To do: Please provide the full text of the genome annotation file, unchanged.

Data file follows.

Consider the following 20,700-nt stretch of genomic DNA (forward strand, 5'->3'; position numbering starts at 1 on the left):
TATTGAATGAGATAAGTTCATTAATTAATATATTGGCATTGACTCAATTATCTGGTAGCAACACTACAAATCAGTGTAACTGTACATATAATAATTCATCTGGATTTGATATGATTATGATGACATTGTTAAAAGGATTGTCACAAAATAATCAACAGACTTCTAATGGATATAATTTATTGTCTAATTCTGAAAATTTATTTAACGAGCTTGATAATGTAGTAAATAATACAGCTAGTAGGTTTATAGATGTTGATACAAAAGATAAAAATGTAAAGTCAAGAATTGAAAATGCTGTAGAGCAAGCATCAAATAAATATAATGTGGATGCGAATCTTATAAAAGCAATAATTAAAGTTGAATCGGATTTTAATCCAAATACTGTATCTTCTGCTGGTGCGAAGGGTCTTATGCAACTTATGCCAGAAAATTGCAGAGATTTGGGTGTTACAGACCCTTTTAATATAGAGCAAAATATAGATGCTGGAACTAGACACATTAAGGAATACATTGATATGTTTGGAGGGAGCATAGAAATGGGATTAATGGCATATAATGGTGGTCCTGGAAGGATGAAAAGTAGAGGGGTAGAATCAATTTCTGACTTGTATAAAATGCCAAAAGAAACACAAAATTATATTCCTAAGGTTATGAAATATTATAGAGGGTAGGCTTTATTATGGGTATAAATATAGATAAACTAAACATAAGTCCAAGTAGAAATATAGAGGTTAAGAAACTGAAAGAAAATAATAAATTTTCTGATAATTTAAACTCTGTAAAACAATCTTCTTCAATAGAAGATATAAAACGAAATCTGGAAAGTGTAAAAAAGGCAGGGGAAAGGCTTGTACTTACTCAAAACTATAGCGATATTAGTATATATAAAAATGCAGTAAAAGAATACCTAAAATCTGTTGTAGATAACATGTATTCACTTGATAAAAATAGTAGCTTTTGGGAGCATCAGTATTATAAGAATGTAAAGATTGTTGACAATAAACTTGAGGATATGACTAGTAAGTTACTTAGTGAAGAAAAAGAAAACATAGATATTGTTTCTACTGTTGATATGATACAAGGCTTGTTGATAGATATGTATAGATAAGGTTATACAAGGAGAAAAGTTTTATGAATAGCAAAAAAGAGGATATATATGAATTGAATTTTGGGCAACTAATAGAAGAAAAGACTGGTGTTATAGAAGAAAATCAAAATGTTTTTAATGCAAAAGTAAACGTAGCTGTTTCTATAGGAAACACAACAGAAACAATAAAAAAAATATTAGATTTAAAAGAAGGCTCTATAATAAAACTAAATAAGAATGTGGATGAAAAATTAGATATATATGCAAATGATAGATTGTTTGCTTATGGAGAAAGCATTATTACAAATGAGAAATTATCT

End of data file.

Consider the following 20,700-nt stretch of genomic DNA (forward strand, 5'->3'; position numbering starts at 1 on the left):
TATTGAATGAGATAAGTTCATTAATTAATATATTGGCATTGACTCAATTATCTGGTAGCAACACTACAAATCAGTGTAACTGTACATATAATAATTCATCTGGATTTGATATGATTATGATGACATTGTTAAAAGGATTGTCACAAAATAATCAACAGACTTCTAATGGATATAATTTATTGTCTAATTCTGAAAATTTATTTAACGAGCTTGATAATGTAGTAAATAATACAGCTAGTAGGTTTATAGATGTTGATACAAAAGATAAAAATGTAAAGTCAAGAATTGAAAATGCTGTAGAGCAAGCATCAAATAAATATAATGTGGATGCGAATCTTATAAAAGCAATAATTAAAGTTGAATCGGATTTTAATCCAAATACTGTATCTTCTGCTGGTGCGAAGGGTCTTATGCAACTTATGCCAGAAAATTGCAGAGATTTGGGTGTTACAGACCCTTTTAATATAGAGCAAAATATAGATGCTGGAACTAGACACATTAAGGAATACATTGATATGTTTGGAGGGAGCATAGAAATGGGATTAATGGCATATAATGGTGGTCCTGGAAGGATGAAAAGTAGAGGGGTAGAATCAATTTCTGACTTGTATAAAATGCCAAAAGAAACACAAAATTATATTCCTAAGGTTATGAAATATTATAGAGGGTAGGCTTTATTATGGGTATAAATATAGATAAACTAAACATAAGTCCAAGTAGAAATATAGAGGTTAAGAAACTGAAAGAAAATAATAAATTTTCTGATAATTTAAACTCTGTAAAACAATCTTCTTCAATAGAAGATATAAAACGAAATCTGGAAAGTGTAAAAAAGGCAGGGGAAAGGCTTGTACTTACTCAAAACTATAGCGATATTAGTATATATAAAAATGCAGTAAAAGAATACCTAAAATCTGTTGTAGATAACATGTATTCACTTGATAAAAATAGTAGCTTTTGGGAGCATCAGTATTATAAGAATGTAAAGATTGTTGACAATAAACTTGAGGATATGACTAGTAAGTTACTTAGTGAAGAAAAAGAAAACATAGATATTGTTTCTACTGTTGATATGATACAAGGCTTGTTGATAGATATGTATAGATAAGGTTATACAAGGAGAAAAGTTTTATGAATAGCAAAAAAGAGGATATATATGAATTGAATTTTGGGCAACTAATAGAAGAAAAGACTGGTGTTATAGAAGAAAATCAAAATGTTTTTAATGCAAAAGTAAACGTAGCTGTTTCTATAGGAAACACAACAGAAACAATAAAAAAAATATTAGATTTAAAAGAAGGCTCTATAATAAAACTAAATAAGAATGTGGATGAAAAATTAGATATATATGCAAATGATAGATTGTTTGCTTATGGAGAAAGCATTATTACAAATGAGAAATTATCT